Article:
static T RemoveEntityPrefixFromId(this T target) where T: IEntity
    {
        var newRefId = target?.Id?.GetShortId();    // The new ID value without the entity prefix

        if (newRefId == null)
            return target;
        var type = target!.GetType();
        
        var idProp = type.GetProperty(nameof(IEntity.Id));
        if (idProp == null)
            throw new NotImplementedException($"No '{nameof(IEntity.Id)}' property of '{type.Name}' type");

        idProp.SetValue(target, newRefId);

        return target;
    }
    

To sanitise the Id property on a DTO representing a Backlog Item:

    
    backlogItem.Assignee.RemoveEntityPrefixFromId()
    

To make the solution a bit niter and sanitise multiple properties at once we add two more helpers:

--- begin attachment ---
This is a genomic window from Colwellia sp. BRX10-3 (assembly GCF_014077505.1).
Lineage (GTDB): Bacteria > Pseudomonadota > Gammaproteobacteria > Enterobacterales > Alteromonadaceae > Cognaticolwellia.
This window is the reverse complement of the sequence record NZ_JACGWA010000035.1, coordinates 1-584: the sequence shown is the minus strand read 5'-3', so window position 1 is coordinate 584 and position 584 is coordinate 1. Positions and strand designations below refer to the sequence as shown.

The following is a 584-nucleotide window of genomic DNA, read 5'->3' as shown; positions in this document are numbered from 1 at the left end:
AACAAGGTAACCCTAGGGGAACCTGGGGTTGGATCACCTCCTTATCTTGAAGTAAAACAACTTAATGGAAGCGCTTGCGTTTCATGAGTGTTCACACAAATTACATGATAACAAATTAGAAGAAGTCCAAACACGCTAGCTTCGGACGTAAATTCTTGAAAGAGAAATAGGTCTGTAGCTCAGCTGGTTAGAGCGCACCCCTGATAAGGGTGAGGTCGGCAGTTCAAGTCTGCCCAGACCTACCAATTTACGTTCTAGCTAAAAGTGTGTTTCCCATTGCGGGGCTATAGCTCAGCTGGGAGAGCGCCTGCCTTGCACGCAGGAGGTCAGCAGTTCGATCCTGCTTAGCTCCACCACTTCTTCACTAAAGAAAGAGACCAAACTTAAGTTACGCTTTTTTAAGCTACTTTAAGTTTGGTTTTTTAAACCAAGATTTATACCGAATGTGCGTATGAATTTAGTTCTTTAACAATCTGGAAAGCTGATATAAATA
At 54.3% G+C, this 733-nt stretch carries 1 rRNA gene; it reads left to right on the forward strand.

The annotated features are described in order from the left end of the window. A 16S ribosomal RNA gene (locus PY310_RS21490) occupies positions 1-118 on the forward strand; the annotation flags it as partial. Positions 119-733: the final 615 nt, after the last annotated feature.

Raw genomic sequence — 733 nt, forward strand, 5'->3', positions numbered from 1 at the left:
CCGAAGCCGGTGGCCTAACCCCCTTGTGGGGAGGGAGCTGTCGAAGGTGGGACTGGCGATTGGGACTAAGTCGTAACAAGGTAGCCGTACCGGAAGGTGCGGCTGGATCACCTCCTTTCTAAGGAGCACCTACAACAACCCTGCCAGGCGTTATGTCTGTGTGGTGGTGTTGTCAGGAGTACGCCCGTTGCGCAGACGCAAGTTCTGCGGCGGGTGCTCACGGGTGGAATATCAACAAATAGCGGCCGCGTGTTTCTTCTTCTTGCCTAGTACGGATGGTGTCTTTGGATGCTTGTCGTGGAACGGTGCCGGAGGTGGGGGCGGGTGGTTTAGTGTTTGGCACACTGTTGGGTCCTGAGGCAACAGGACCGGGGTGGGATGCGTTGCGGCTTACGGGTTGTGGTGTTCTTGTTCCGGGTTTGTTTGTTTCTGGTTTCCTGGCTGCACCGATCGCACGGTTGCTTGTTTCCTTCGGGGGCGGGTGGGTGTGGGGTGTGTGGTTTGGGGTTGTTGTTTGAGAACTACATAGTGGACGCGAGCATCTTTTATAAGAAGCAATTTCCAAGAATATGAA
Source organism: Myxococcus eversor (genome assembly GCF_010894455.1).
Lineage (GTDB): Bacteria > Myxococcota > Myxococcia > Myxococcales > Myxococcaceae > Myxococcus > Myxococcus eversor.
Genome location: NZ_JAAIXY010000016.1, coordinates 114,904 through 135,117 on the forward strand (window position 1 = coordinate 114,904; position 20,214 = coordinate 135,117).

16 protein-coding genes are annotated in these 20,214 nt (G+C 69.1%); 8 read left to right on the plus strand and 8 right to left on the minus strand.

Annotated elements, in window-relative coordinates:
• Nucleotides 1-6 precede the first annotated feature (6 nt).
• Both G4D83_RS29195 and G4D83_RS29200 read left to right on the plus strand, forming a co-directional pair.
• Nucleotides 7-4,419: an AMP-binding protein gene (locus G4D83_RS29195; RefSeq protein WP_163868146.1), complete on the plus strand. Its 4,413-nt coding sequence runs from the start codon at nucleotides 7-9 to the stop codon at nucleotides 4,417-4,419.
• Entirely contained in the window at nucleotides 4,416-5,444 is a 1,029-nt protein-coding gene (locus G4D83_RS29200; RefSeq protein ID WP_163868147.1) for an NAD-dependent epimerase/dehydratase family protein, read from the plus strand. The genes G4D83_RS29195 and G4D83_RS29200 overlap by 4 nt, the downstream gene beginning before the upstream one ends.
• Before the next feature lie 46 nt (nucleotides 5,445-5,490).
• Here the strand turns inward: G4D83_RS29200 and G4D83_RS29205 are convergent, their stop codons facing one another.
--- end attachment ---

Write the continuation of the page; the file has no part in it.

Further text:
static void RemoveEntityPrefixFromIds(this T target, params Expression<>>[] referenceMemberLambdas) where TReference : IEntity
    {
        foreach (var referenceMember in referenceMemberLambdas)
            target.RemoveEntityPrefixFromIds(referenceMember);
    }

    static void RemoveEntityPrefixFromIds(this T target, Expression<>> referenceMemberLambda) where TReference : IEntity
    {
        if (   !(referenceMemberLambda.Body is MemberExpression referenceMemberSelectorExpression)
            || !(referenceMemberSelectorExpression.Member is PropertyInfo referenceProperty))
            return;
        
        // Read the current reference
        var referenceFunc = referenceMemberLambda.Compile();
        var reference = referenceFunc(target);

        if (reference == null)
            return;

        // Update the reference
        reference.RemoveEntityPrefixFromId();
    }
    

So before returning a DTO, we sanitise all the references by calling